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Israel

Ex-Mossad Chief, Now A Zurich-Based Consultant, Says War With Iran A “Dumb Idea”

The former head of Israel’s secretive Mossad, retired Gen. Meir Dagan, is surprisingly forthcoming when it comes to the subject of Iran. Dagan, now a consultant in Switzerland, thinks Israel would be stupid to attack.

Ex-Mossad chief Meir Dagan says an Israeli attack on Iran would spark regional war (YouTube)
Ex-Mossad chief Meir Dagan says an Israeli attack on Iran would spark regional war (YouTube)
Benno Gasser

ZURICH -- People in the geopolitical risk analysis business usually go out of their way not to draw attention to themselves. Which is why it's all the more astonishing that Arcanum (Latin for "secret"), an international consulting firm based in Zurich, revealed Wednesday that its newest consultant is none other than the former head of Mossad, Israel's secret service agency. The new addition, Meir Dagan, headed Mossad for eight years before retiring in January 2011. He is now 67 years old.

The Arcanum job is not full time. "Meir Dagan will be consulted in specific areas such as the defense sector, where his experience as a general is extremely valuable," said company spokesman Thomas Landgraf. Economic interests also underlie the firm's sudden openness, Landgraf added: word of mouth publicity is important to the firm, but occasional media presence doesn't hurt, he said. Arcanum's offices are located in one of Zurich's most prestigious buildings on General Guisan Quai. Mr. Dagan will not have an actual office there.

Attack would lead to regional war

If during his time as secret service chief Dagan was intensely low profile, since his retirement he has been considerably more voluble -- and he warns of the dangers of a possible Israeli attack on Iran's nuclear installations, calling it the "dumbest idea" he ever heard of. Such an attack would lead to a regional war, he says.

As head of Mossad, Dagan used other tactics to hinder the Iranian nuclear program from pursuing military aims, such as taking out key Iranian nuclear scientists. The introduction of the Stuxnet virus into the program's computer system was in all likelihood also the work of Mossad.

Dagan, who served in the Israeli army for 32 years, was both admired and feared for his bluntness. When he appointed Dagan to the top Mossad job in 2002, then Prime Minister Ariel Sharon praised the ex-general's special talent for "separating an Arab's head from his body."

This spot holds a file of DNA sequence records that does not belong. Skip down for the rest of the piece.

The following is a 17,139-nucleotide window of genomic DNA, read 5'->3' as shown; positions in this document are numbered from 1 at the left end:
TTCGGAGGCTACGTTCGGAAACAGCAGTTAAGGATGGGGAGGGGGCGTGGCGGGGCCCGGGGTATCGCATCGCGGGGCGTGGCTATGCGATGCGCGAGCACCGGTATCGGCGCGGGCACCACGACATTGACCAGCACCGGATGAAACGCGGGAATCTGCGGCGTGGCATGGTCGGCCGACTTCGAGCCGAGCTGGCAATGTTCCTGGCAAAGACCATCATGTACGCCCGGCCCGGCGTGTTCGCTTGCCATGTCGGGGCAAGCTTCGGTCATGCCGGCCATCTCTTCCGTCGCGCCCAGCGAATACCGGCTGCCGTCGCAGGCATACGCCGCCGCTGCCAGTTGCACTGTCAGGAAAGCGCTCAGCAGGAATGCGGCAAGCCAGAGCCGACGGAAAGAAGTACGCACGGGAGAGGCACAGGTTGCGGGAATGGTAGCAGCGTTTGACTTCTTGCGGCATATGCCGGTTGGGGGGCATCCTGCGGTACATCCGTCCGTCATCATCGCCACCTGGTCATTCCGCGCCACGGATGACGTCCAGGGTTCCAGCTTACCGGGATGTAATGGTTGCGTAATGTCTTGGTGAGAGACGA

The two men have known each other since the early 1970s, and fought side by side in the Yom Kippur War. Dagan was Israel's longest-serving Mossad boss, and he succeeded in improving the secret service's image. However, towards the end of his tenure the agency was involved in a number of botched jobs. Dagan was sharply criticized in particular for the murder of a Hamas arms dealer in Dubai.

Read the original article in German

Photo - YouTube

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Society

Colombia Celebrates Its Beloved Drug For The Ages, Coffee

This essential morning drink for millions worldwide was once considered an addictive menace, earning itself a ban on pain of death in the Islamic world.

Colombia's star product: coffee beans.

Julián López de Mesa Samudio

-Essay-

BOGOTÁ — October 1st is International Coffee Day. Recently it seems as if every day of the calendar year commemorates something — but for Colombia, coffee is indeed special.

For almost a century now we have largely tied our national destiny, culture and image abroad to this drink. Indeed it isn't just Colombia's star product, it became through the course of the 20th century the world's favorite beverage — and the most commonly used drug to boost work output.

Precisely for its stimulating qualities — and for being a mild drug — coffee was not always celebrated, and its history is peppered with the kinds of bans, restrictions and penalties imposed on the 'evil' drugs of today.

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